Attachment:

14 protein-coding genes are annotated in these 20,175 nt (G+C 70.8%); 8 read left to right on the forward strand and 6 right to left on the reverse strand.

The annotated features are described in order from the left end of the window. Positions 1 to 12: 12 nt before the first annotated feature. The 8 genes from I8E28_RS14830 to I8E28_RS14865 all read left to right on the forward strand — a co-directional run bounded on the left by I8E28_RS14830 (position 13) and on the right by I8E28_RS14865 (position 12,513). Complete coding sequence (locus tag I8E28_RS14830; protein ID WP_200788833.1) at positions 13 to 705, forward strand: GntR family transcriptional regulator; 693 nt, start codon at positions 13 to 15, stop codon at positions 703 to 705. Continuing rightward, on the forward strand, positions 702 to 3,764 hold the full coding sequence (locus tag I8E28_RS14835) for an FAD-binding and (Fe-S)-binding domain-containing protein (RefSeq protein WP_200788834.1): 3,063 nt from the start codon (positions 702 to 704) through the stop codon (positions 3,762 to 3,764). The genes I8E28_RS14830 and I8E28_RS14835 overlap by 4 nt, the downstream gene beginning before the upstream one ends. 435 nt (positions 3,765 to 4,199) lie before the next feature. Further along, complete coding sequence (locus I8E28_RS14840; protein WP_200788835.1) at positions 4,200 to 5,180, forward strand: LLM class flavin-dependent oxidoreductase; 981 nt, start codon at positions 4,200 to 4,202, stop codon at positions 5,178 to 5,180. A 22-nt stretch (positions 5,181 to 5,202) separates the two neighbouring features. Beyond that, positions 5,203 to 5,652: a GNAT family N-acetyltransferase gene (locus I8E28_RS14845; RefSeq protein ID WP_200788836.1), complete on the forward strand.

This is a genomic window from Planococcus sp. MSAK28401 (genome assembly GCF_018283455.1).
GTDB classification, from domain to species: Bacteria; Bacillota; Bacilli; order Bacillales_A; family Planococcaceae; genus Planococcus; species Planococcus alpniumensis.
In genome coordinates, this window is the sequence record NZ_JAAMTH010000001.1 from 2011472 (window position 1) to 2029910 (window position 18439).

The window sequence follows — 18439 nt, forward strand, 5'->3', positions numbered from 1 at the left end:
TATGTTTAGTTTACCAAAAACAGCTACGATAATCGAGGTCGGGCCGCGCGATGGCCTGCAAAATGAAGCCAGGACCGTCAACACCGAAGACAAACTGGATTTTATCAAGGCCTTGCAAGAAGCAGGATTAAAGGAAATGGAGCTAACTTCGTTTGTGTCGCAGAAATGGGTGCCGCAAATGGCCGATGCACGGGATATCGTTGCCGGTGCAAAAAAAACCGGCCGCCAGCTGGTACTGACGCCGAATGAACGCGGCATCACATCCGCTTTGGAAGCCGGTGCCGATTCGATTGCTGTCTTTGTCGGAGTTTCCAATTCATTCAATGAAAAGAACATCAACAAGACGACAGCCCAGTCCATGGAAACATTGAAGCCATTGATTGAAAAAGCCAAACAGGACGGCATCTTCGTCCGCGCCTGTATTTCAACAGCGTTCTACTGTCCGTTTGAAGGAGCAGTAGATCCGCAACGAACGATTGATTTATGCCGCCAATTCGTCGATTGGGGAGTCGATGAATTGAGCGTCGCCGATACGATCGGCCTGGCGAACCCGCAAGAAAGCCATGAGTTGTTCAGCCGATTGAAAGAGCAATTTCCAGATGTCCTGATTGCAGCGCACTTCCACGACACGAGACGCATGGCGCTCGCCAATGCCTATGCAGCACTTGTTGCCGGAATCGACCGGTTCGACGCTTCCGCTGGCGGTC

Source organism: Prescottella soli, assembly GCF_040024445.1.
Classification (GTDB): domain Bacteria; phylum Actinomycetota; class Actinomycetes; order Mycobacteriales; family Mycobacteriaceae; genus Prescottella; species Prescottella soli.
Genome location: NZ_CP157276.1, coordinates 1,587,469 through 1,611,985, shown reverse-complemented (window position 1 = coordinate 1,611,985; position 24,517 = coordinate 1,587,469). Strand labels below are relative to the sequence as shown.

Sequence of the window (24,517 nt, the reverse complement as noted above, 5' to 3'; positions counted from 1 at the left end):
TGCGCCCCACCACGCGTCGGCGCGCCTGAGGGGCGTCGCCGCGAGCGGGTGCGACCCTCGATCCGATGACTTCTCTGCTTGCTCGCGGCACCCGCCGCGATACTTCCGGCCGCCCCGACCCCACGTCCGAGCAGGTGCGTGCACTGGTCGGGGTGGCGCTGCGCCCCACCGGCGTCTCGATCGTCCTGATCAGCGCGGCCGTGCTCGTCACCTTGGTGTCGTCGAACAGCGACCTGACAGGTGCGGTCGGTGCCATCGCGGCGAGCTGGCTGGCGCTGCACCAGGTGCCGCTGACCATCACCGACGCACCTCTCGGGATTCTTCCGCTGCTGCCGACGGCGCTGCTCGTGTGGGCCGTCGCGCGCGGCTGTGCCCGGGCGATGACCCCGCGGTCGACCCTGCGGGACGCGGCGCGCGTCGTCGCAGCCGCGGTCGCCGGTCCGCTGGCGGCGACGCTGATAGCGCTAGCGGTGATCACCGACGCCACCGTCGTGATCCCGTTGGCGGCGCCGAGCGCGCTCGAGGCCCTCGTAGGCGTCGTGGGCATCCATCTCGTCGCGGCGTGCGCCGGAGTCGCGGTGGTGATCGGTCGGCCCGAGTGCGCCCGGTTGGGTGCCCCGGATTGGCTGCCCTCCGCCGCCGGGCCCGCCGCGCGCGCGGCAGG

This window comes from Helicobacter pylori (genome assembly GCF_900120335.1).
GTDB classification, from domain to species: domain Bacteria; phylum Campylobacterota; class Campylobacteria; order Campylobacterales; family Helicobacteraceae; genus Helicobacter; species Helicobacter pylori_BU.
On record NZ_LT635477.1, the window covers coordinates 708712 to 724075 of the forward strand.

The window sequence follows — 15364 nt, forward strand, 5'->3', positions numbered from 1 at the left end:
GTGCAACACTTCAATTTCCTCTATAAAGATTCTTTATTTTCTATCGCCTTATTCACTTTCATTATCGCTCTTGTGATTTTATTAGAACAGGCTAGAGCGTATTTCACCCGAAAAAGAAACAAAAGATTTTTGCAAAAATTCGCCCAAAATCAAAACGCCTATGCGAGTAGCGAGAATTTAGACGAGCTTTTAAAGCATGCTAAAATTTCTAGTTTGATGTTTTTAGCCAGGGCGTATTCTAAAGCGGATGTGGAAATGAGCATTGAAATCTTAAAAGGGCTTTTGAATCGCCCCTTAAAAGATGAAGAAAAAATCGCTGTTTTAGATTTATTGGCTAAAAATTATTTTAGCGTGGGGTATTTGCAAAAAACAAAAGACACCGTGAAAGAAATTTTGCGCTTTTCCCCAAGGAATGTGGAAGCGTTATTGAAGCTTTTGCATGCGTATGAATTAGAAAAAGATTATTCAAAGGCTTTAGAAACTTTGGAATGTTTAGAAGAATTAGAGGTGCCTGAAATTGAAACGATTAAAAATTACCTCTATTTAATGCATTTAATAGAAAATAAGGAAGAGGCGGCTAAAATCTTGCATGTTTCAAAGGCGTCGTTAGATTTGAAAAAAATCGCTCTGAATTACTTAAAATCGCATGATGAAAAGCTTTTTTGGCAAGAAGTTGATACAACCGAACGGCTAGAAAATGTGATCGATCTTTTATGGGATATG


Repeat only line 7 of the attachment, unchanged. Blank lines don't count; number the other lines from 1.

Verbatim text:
TATGTTTAGTTTACCAAAAACAGCTACGATAATCGAGGTCGGGCCGCGCGATGGCCTGCAAAATGAAGCCAGGACCGTCAACACCGAAGACAAACTGGATTTTATCAAGGCCTTGCAAGAAGCAGGATTAAAGGAAATGGAGCTAACTTCGTTTGTGTCGCAGAAATGGGTGCCGCAAATGGCCGATGCACGGGATATCGTTGCCGGTGCAAAAAAAACCGGCCGCCAGCTGGTACTGACGCCGAATGAACGCGGCATCACATCCGCTTTGGAAGCCGGTGCCGATTCGATTGCTGTCTTTGTCGGAGTTTCCAATTCATTCAATGAAAAGAACATCAACAAGACGACAGCCCAGTCCATGGAAACATTGAAGCCATTGATTGAAAAAGCCAAACAGGACGGCATCTTCGTCCGCGCCTGTATTTCAACAGCGTTCTACTGTCCGTTTGAAGGAGCAGTAGATCCGCAACGAACGATTGATTTATGCCGCCAATTCGTCGATTGGGGAGTCGATGAATTGAGCGTCGCCGATACGATCGGCCTGGCGAACCCGCAAGAAAGCCATGAGTTGTTCAGCCGATTGAAAGAGCAATTTCCAGATGTCCTGATTGCAGCGCACTTCCACGACACGAGACGCATGGCGCTCGCCAATGCCTATGCAGCACTTGTTGCCGGAATCGACCGGTTCGACGCTTCCGCTGGCGGTC